tax inspector investigating financial documents

On the heels of settlements involving foreign exchange (FX) trader misconduct at a pair of big banks, the Ontario Securities Commission (OSC) is putting other large dealers on notice that it will be reviewing their oversight of FX trading.

An OSC hearing panel approved a pair of settlements on Friday with TD Bank and Royal Bank of Canada that will see them collectively pay more than $24 million to resolve allegations that they allowed FX traders to improperly share confidential client information in online chatrooms.

Now, the regulator is turning its sights on the rest of the industry by reviewing compliance oversight at the other large derivatives dealers.

“OSC staff are asking derivative dealers in Ontario to assess whether they have sufficient controls to manage the risks faced by their FX trading businesses,” the commission said in a statement on Friday, adding that it will review these assessments “and coordinate with other Canadian regulators as appropriate.”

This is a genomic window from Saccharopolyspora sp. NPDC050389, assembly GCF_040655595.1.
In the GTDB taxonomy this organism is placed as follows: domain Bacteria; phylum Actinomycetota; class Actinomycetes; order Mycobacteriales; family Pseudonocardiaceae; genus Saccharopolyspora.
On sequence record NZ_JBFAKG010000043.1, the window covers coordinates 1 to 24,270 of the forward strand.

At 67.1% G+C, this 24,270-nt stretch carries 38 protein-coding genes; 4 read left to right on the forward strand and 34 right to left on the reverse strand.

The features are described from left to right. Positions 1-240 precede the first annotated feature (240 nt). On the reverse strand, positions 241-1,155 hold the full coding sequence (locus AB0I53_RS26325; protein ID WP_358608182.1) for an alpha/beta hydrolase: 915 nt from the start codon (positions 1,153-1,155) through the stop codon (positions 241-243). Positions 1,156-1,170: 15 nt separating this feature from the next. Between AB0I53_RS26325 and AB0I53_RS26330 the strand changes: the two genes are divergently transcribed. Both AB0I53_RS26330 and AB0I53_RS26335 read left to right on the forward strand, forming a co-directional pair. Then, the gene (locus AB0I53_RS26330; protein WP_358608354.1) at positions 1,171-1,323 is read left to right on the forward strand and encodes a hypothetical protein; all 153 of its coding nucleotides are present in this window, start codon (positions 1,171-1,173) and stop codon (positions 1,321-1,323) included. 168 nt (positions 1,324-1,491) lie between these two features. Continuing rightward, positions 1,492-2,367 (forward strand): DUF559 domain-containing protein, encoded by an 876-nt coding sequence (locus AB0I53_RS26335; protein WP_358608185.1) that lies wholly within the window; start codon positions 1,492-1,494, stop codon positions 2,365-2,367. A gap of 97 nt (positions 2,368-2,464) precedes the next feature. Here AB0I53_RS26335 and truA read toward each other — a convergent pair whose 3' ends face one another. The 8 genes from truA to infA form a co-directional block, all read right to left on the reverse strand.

“We expect derivative dealers in Ontario to take immediate action to assess their FX oversight program and confirm their compliance with the Global FX Code of Conduct,” said Kevin Fine, director of the OSC’s derivatives branch.

“Any dealers that identify problems with their compliance systems should promptly self-report to the OSC,” he added.

In Friday’s settlements, RBC agreed to pay $13.55 million while TD will pay $9.3 million, and both banks are paying $800,000 in costs to resolve the regulator’s allegations. The firms also agreed to audit their FX compliance systems.

“These are serious failings by two of the biggest, most sophisticated and well-resourced financial institutions in Canada,” said Jeff Kehoe, director of enforcement at the OSC.

“RBC and TD had the ability and means to properly monitor use of technology with known compliance risks in their FX trading, yet for more than three years, they failed to adequately do so. As a result, traders were free to engage in self-serving behaviour that put the banks’ economic interests ahead of their customers, other market participants and the integrity of the capital markets,” he said.

The OSC indicated that the sharing of confidential client information, including details such as trade sizes, timing, price or stop-loss levels, “allowed traders to gain a potentially unfair advantage in the market.”

Yet, the regulator also reported that it didn’t find any evidence of FX benchmark manipulation.